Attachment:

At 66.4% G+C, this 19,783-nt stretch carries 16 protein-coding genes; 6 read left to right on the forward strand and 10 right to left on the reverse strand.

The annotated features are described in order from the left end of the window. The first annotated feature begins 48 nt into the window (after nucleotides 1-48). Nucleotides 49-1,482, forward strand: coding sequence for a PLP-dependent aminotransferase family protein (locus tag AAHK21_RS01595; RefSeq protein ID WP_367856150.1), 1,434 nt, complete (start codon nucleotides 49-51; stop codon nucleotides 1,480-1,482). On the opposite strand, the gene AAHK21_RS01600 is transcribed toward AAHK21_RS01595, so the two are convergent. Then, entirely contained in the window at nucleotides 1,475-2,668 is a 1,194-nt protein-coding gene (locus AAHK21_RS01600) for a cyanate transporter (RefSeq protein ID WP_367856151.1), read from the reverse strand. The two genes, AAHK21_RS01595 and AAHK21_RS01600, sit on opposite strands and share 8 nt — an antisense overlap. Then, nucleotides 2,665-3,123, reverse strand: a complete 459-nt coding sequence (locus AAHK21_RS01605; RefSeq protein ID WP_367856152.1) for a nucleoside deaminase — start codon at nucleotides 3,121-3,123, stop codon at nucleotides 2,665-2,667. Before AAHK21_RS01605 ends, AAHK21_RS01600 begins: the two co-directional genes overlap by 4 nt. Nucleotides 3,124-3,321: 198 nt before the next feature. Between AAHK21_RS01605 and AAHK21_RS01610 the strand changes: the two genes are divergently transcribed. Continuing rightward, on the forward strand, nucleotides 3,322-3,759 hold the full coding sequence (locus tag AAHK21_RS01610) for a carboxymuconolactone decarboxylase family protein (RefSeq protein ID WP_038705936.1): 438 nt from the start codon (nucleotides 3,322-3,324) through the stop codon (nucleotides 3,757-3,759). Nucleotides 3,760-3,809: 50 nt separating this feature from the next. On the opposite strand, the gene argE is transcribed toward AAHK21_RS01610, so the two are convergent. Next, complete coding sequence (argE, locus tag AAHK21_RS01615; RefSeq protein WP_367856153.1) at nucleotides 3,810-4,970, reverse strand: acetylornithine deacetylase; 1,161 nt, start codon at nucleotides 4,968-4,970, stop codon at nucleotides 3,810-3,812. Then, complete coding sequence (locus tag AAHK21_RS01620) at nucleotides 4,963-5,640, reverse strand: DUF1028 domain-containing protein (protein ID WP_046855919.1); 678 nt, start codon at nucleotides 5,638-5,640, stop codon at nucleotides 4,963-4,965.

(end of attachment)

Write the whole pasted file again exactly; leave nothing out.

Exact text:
At 66.4% G+C, this 19,783-nt stretch carries 16 protein-coding genes; 6 read left to right on the forward strand and 10 right to left on the reverse strand.

The annotated features are described in order from the left end of the window. The first annotated feature begins 48 nt into the window (after nucleotides 1-48). Nucleotides 49-1,482, forward strand: coding sequence for a PLP-dependent aminotransferase family protein (locus tag AAHK21_RS01595; RefSeq protein ID WP_367856150.1), 1,434 nt, complete (start codon nucleotides 49-51; stop codon nucleotides 1,480-1,482). On the opposite strand, the gene AAHK21_RS01600 is transcribed toward AAHK21_RS01595, so the two are convergent. Then, entirely contained in the window at nucleotides 1,475-2,668 is a 1,194-nt protein-coding gene (locus AAHK21_RS01600) for a cyanate transporter (RefSeq protein ID WP_367856151.1), read from the reverse strand. The two genes, AAHK21_RS01595 and AAHK21_RS01600, sit on opposite strands and share 8 nt — an antisense overlap. Then, nucleotides 2,665-3,123, reverse strand: a complete 459-nt coding sequence (locus AAHK21_RS01605; RefSeq protein ID WP_367856152.1) for a nucleoside deaminase — start codon at nucleotides 3,121-3,123, stop codon at nucleotides 2,665-2,667. Before AAHK21_RS01605 ends, AAHK21_RS01600 begins: the two co-directional genes overlap by 4 nt. Nucleotides 3,124-3,321: 198 nt before the next feature. Between AAHK21_RS01605 and AAHK21_RS01610 the strand changes: the two genes are divergently transcribed. Continuing rightward, on the forward strand, nucleotides 3,322-3,759 hold the full coding sequence (locus tag AAHK21_RS01610) for a carboxymuconolactone decarboxylase family protein (RefSeq protein ID WP_038705936.1): 438 nt from the start codon (nucleotides 3,322-3,324) through the stop codon (nucleotides 3,757-3,759). Nucleotides 3,760-3,809: 50 nt separating this feature from the next. On the opposite strand, the gene argE is transcribed toward AAHK21_RS01610, so the two are convergent. Next, complete coding sequence (argE, locus tag AAHK21_RS01615; RefSeq protein WP_367856153.1) at nucleotides 3,810-4,970, reverse strand: acetylornithine deacetylase; 1,161 nt, start codon at nucleotides 4,968-4,970, stop codon at nucleotides 3,810-3,812. Then, complete coding sequence (locus tag AAHK21_RS01620) at nucleotides 4,963-5,640, reverse strand: DUF1028 domain-containing protein (protein ID WP_046855919.1); 678 nt, start codon at nucleotides 5,638-5,640, stop codon at nucleotides 4,963-4,965.